A head torch is a vital addition to a winter hill bag and I always carry a spare so often I have had to give mine away to some poor or stupid person who does not carry one or has not checked it for some time and the batteries are flat. Always check your head torch and ensure it is working. Try walking at night and see how tricky it is, imagine that without one?

So many headtorches now on the market make sure you have one handy and spare batteries!

So many head teacher now on the market make sure you have one handy and spare batteries!


About heavywhalley.MBE

After dinner speaker Lecturer and Mountain Rescue Specialist. Environmentalist. Spent 36 years with RAF Mountain Rescue and 4 years with a civilian Team . Still an active Mountaineer and loves the wild places.
This entry was posted in Equipment, Gear, Mountain rescue, mountain safety, Views Mountaineering. Bookmark the permalink.

4 Responses to From Tilly lamps to head – torches.

  1. I never thought about headtorches (headflashlights) revolutionizing search and rescue. I can’t imagine trying to scale down a cliff with a flash light between their teeth. The problem still must be difficult because the batteries have such a short life. Changing batteries would not be easy under such conditions.
    My family was rescued from a canoeing accident. My husband had saved a man in our group from drowning. He almost lost his life in the process. It is a Long story…. I was never so grateful for the emergency services for saving the day. They got us out of precarious situation.

    Years ago my husband and I had a flat tire on a busy narrow dark highway. Many country roads here do not have a shoulder to pull over on. He found a dirt tiny precarious spot to semi pull off on and tried to change a tire. Everything that could go wrong did. It was torrential rains. We had just bought the car and did not transfer our emergency kit, before we made that long drive. We had no neon reflector vest, flash light and the tire jack kept sinking in the mud. He found a board to place under the jack in the ditch. He changed the tire in the dark. I was terrified because no one could see us on the side of the road. I was praying the whole time. I said never again will I be so stupid and careless. We were very lucky. Every year we restock and check our emergency supplies. I always stock up on Batteries as well. One can never be well enough prepared.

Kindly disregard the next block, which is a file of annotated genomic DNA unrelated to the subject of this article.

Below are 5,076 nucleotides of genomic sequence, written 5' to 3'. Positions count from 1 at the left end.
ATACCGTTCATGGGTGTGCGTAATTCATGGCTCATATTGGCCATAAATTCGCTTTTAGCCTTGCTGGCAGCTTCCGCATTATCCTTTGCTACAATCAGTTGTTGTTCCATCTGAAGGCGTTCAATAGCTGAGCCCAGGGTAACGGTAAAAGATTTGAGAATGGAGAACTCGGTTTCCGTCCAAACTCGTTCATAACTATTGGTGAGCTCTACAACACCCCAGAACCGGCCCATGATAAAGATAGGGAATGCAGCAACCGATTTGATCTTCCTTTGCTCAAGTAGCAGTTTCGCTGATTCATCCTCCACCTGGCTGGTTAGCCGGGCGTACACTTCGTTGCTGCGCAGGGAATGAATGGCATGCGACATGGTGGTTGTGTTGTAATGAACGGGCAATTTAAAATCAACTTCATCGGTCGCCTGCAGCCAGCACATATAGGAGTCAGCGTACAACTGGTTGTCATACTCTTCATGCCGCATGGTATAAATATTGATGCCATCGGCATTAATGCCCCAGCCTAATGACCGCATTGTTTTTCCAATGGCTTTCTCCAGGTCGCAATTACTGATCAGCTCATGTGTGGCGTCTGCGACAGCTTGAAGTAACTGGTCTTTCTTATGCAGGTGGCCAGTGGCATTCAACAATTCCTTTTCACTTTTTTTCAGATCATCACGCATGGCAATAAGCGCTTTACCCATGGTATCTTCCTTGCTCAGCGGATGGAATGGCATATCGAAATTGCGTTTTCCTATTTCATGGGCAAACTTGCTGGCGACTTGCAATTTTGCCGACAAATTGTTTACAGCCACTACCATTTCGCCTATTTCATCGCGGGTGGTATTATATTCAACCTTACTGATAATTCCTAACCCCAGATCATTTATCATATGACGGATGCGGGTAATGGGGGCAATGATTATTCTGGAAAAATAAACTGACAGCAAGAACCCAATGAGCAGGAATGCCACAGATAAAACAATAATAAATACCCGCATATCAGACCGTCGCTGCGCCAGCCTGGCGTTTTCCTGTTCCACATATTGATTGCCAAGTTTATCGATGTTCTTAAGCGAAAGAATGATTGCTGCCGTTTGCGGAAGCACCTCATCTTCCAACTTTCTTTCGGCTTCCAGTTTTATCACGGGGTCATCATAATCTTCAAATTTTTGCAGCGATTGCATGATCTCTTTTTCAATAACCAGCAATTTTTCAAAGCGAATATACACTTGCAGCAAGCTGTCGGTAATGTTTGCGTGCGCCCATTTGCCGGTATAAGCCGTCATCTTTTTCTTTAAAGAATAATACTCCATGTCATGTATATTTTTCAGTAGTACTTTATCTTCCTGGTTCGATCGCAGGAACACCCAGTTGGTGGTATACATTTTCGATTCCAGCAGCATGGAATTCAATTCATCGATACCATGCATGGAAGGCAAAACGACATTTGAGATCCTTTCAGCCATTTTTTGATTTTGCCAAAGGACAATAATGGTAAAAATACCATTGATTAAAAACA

It is great that you bring these things to future hikers attention. It could save someones life.

    Liked by 1 person

  2. My first long winter trip was done with a hand torch. I was only walking in those days, and had plenty batteries – but bloody cold hands. The Petzl Zooms were, as you say, the bees knees through the ’90s but, with their heavy, expensive batteries, have been vastly outstripped by the choice of headtorches today. Like you, though, I now carry two. Changing batteries in the dark (and in bad weather) is no fun.

    Liked by 1 person